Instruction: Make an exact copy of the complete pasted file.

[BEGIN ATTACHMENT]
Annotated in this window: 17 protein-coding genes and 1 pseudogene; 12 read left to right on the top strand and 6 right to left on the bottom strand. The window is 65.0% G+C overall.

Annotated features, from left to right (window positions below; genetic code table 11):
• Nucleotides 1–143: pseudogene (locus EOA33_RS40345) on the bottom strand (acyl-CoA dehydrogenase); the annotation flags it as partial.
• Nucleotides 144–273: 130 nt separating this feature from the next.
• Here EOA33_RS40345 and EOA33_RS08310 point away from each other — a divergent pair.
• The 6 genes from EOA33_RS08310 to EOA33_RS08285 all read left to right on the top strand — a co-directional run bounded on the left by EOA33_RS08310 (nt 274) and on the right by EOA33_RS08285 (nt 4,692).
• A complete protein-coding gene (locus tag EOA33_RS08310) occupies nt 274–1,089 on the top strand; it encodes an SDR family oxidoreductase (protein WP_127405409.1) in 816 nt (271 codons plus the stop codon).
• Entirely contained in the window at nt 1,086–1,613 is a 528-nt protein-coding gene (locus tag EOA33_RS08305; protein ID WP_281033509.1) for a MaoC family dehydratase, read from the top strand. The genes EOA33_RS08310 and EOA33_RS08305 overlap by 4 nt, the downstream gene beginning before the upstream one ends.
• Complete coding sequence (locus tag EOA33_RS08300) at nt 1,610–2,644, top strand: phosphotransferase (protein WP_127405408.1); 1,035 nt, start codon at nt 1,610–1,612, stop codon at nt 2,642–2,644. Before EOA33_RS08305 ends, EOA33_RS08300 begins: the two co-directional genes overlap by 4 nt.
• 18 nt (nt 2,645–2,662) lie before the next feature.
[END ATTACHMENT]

Annotated in this window: 17 protein-coding genes and 1 pseudogene; 12 read left to right on the top strand and 6 right to left on the bottom strand. The window is 65.0% G+C overall.

Annotated features, from left to right (window positions below; genetic code table 11):
• Nucleotides 1–143: pseudogene (locus EOA33_RS40345) on the bottom strand (acyl-CoA dehydrogenase); the annotation flags it as partial.
• Nucleotides 144–273: 130 nt separating this feature from the next.
• Here EOA33_RS40345 and EOA33_RS08310 point away from each other — a divergent pair.
• The 6 genes from EOA33_RS08310 to EOA33_RS08285 all read left to right on the top strand — a co-directional run bounded on the left by EOA33_RS08310 (nt 274) and on the right by EOA33_RS08285 (nt 4,692).
• A complete protein-coding gene (locus tag EOA33_RS08310) occupies nt 274–1,089 on the top strand; it encodes an SDR family oxidoreductase (protein WP_127405409.1) in 816 nt (271 codons plus the stop codon).
• Entirely contained in the window at nt 1,086–1,613 is a 528-nt protein-coding gene (locus tag EOA33_RS08305; protein ID WP_281033509.1) for a MaoC family dehydratase, read from the top strand. The genes EOA33_RS08310 and EOA33_RS08305 overlap by 4 nt, the downstream gene beginning before the upstream one ends.
• Complete coding sequence (locus tag EOA33_RS08300) at nt 1,610–2,644, top strand: phosphotransferase (protein WP_127405408.1); 1,035 nt, start codon at nt 1,610–1,612, stop codon at nt 2,642–2,644. Before EOA33_RS08305 ends, EOA33_RS08300 begins: the two co-directional genes overlap by 4 nt.
• 18 nt (nt 2,645–2,662) lie before the next feature.